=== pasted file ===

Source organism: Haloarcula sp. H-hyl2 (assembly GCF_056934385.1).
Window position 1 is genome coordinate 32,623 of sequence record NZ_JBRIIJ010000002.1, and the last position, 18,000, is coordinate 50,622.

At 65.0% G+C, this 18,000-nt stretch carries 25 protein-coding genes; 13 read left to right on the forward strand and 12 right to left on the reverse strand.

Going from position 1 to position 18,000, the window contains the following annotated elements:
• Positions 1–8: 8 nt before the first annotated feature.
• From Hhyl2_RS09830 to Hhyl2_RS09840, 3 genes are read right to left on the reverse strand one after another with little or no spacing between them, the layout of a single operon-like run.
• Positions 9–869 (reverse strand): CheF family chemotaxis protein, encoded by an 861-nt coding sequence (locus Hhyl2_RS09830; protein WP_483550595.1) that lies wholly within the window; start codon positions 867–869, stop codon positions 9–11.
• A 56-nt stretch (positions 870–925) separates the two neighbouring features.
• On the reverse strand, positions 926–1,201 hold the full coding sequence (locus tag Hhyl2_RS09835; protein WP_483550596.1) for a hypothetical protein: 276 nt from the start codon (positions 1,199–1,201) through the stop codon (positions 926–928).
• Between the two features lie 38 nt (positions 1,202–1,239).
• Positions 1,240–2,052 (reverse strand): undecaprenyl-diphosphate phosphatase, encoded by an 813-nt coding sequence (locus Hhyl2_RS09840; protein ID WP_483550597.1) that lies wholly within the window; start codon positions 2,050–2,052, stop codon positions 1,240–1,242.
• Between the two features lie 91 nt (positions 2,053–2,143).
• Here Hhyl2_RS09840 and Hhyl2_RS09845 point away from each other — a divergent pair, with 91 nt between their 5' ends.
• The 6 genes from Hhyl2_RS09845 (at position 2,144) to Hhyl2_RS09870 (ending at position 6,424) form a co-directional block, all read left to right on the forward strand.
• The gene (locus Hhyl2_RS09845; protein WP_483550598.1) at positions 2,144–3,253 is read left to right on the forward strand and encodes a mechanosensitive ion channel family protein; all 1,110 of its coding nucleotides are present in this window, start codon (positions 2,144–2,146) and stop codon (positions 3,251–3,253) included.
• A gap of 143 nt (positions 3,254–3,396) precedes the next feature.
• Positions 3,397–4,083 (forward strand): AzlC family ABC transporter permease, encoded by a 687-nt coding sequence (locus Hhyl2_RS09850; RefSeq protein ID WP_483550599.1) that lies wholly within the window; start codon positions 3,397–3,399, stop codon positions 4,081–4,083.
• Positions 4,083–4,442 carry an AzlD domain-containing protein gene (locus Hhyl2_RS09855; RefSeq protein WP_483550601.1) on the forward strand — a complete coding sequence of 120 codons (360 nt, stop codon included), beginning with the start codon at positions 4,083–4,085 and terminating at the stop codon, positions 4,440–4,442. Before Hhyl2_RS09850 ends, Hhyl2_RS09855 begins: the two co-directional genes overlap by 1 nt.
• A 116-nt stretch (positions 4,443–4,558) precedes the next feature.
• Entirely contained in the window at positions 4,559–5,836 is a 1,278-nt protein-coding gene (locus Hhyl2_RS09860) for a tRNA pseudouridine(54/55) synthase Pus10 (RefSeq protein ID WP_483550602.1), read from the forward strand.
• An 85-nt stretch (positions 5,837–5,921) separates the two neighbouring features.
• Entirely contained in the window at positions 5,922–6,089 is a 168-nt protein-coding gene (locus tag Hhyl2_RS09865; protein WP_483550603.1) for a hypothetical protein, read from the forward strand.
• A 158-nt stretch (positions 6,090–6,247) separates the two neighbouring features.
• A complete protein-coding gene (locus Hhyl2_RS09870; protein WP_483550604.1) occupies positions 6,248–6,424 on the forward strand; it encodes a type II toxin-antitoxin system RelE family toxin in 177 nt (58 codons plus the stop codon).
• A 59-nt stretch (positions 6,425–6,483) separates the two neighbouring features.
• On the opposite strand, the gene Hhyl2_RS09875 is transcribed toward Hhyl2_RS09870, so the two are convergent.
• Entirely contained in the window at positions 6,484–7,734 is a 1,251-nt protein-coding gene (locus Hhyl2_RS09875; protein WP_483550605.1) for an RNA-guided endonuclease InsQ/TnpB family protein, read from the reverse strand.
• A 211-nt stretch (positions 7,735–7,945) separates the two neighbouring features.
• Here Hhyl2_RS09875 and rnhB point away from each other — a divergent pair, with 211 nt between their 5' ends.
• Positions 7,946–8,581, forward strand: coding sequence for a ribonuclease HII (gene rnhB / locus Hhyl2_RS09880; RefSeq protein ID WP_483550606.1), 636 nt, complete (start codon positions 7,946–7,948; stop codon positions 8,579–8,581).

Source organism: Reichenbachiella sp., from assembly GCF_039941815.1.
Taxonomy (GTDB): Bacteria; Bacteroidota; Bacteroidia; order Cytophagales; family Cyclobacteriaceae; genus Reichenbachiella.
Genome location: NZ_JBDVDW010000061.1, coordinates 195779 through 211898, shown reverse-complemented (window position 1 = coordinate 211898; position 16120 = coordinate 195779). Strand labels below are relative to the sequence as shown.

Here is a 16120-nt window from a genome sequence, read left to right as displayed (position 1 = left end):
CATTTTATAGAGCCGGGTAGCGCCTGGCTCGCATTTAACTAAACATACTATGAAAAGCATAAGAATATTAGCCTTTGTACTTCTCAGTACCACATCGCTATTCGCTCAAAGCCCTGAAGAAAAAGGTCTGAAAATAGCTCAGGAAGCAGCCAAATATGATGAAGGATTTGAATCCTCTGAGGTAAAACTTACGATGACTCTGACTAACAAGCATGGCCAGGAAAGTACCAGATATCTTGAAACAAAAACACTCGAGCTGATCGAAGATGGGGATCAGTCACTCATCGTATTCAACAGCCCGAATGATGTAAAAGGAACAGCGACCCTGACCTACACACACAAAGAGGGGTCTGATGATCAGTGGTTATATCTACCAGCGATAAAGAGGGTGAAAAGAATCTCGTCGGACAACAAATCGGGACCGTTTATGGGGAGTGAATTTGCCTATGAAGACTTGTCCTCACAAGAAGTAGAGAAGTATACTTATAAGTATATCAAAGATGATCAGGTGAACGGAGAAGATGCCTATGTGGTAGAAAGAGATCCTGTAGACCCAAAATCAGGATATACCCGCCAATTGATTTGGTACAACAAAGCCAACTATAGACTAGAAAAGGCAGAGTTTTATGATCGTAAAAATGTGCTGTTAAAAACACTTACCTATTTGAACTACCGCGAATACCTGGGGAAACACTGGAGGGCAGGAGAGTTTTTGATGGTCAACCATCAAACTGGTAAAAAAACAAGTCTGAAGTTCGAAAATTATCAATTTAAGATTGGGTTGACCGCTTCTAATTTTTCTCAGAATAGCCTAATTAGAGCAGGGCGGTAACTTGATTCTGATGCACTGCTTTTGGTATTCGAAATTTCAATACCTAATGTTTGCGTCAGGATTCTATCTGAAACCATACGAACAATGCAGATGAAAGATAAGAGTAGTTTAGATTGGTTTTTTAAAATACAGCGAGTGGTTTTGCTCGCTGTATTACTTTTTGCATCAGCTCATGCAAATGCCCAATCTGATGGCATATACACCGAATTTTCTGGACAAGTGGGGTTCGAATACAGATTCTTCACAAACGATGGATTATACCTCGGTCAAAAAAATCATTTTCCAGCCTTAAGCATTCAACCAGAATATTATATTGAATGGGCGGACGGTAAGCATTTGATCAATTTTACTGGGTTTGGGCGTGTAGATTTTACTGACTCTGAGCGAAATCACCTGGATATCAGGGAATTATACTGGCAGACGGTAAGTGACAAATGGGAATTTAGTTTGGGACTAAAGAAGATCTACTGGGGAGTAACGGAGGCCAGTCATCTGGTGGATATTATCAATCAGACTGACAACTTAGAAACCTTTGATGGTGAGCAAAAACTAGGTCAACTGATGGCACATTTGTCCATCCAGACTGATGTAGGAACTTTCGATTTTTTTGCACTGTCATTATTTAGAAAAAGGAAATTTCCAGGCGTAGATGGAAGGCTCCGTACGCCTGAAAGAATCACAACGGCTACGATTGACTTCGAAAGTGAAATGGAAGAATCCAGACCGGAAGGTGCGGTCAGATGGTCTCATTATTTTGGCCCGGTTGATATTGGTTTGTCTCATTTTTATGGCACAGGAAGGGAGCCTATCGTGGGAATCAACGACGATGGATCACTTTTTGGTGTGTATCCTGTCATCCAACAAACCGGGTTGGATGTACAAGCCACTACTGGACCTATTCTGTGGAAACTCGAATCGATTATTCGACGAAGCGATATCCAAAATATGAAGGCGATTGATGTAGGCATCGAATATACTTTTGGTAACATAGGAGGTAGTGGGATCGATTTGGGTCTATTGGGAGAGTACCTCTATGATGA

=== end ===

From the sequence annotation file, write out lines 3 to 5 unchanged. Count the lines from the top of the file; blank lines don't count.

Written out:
At 65.0% G+C, this 18,000-nt stretch carries 25 protein-coding genes; 13 read left to right on the forward strand and 12 right to left on the reverse strand.

Going from position 1 to position 18,000, the window contains the following annotated elements:
• Positions 1–8: 8 nt before the first annotated feature.